Game-changing Leaders

Game-changing Leaders
Learning Brief

enke: Make Your Mark

Growing Up: How a youth-led organisation can transition from start-up to stability

Category: Game-changing Leaders | Youth leadership pathways | 23 July, 2013 - 18:00


enke: Make Your Mark was founded almost by chance in 2009 by three people all under the age of 26.  In the somewhat haphazard manner in which many organisations spring to life (for-profit as well as non-profit), enke was started in response to an opportunity without any expectation that it would exist beyond the initial project that was our starting point. 

As a grassroots youth development organisation, it was always very important for us to embody our vision of young people setting their own agenda and taking the lead.  However, we didn’t ever want being a “youth-run” organisation to be an excuse for unprofessional delivery of our programs.  As we enter our fifth year we finally feel like that is a reality at all levels of the organisation and so we face a new challenge: how do we keep our youthful culture without compromising on efficiency and excellence?

In essence, we have found ourselves shifting from a short-term focus, survival mode (just getting stuff done) to a long-term focus. This was a conscious decision and required a totally different approach.

What got you here won’t get you there

As an organisation enke has been incredibly fortunate from the start: we managed to come up with a vision that people wanted to get behind and support.  However, despite this initial success, as we grew there were certain practices and perspectives that we had to leave behind in order to progress to the next level.  Some of the things that enabled us to survive in the first two years were exactly what would hold us back if we were going to grow. 

From The new Kids on The Block to building a Proven Track Record

In our first two years we were able to position ourselves as new, fresh-faced and full of energy.  Nobody asked for evidence of impact, because it was clear that there wouldn’t be any yet.  It worked in our favour that as a youth-run organisation even the team didn’t have many credentials to support ourselves.  It was part of the charm. 

Now that we enter our fifth year we are investing more thought and energy into how we can prove our model.  We spent a lot of time in 2011 and 2012 on building a basic monitoring and evaluation system and experimenting with interesting research methods. This year our top priority is building a water-tight case for who we are, why we exist and the impact we are having.  We’ve proved that we have a great idea and staying power, now we need to prove that that idea is worth investing in to take it to scale.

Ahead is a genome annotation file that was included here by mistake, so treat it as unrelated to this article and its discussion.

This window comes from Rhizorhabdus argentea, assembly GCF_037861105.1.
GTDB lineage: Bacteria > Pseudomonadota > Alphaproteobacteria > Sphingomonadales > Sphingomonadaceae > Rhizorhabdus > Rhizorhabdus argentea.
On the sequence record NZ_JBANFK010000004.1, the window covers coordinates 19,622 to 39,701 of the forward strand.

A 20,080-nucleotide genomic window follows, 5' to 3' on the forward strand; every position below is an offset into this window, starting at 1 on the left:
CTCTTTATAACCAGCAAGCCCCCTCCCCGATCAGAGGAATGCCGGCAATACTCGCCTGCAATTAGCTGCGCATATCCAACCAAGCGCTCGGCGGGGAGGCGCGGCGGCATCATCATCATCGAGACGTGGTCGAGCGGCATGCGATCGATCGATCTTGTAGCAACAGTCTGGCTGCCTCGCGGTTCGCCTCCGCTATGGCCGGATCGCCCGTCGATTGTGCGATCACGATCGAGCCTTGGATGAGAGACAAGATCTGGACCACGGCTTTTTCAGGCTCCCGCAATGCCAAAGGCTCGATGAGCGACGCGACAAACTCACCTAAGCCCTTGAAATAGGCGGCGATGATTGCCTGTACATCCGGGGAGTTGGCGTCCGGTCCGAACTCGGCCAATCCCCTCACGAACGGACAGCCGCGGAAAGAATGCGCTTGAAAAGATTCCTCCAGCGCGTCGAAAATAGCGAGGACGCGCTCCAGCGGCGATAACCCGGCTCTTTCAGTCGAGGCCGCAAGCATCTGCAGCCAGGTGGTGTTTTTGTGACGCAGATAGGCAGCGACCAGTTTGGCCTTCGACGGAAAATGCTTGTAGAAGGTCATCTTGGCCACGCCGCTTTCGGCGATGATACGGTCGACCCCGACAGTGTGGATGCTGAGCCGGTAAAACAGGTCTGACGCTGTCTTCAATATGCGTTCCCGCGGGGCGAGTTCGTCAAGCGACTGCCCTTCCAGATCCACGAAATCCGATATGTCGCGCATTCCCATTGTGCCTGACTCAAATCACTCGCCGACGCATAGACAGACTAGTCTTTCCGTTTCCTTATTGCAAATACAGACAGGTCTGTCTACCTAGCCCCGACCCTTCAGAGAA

From Low cost to the Real Cost

In the first two years enke was run with almost no resources.  We were staffed entirely by volunteers.  Our offices were whatever space we could find - from a garage to an unused office at a university, a Mugg and Bean coffee shop to offices donated by a board member.  However, that was never going to be sustainable in the long term - not least of which because we wouldn’t have been able to recruit and retain the type of talent we needed to realise the organisation’s vision. 

It was always our intention to become a “professional” organisation.  Not just scraping by year on year, but a sustainably funded social enterprise.  This meant things like paying real salaries, finding stable offices, and investing in financial audits.  Grown up things.  This meant that year on year, as we stopped hiding or externalising the real cost of what we were doing, the annual budget increased almost exponentially while the number of beneficiaries was only marginally increasing.  This meant getting better at finding funding and being unapologetic about the costs we incurred (while still negotiating hard wherever we could), and then delivering high quality “products” in return.

In 2013 we’ve deliberately chosen to be “top heavy” - investing in the organisational foundations - so that in 2014 we will be able to expand further and reach economies of scale.

From Flexible, fluid structure to a Focus on Efficiency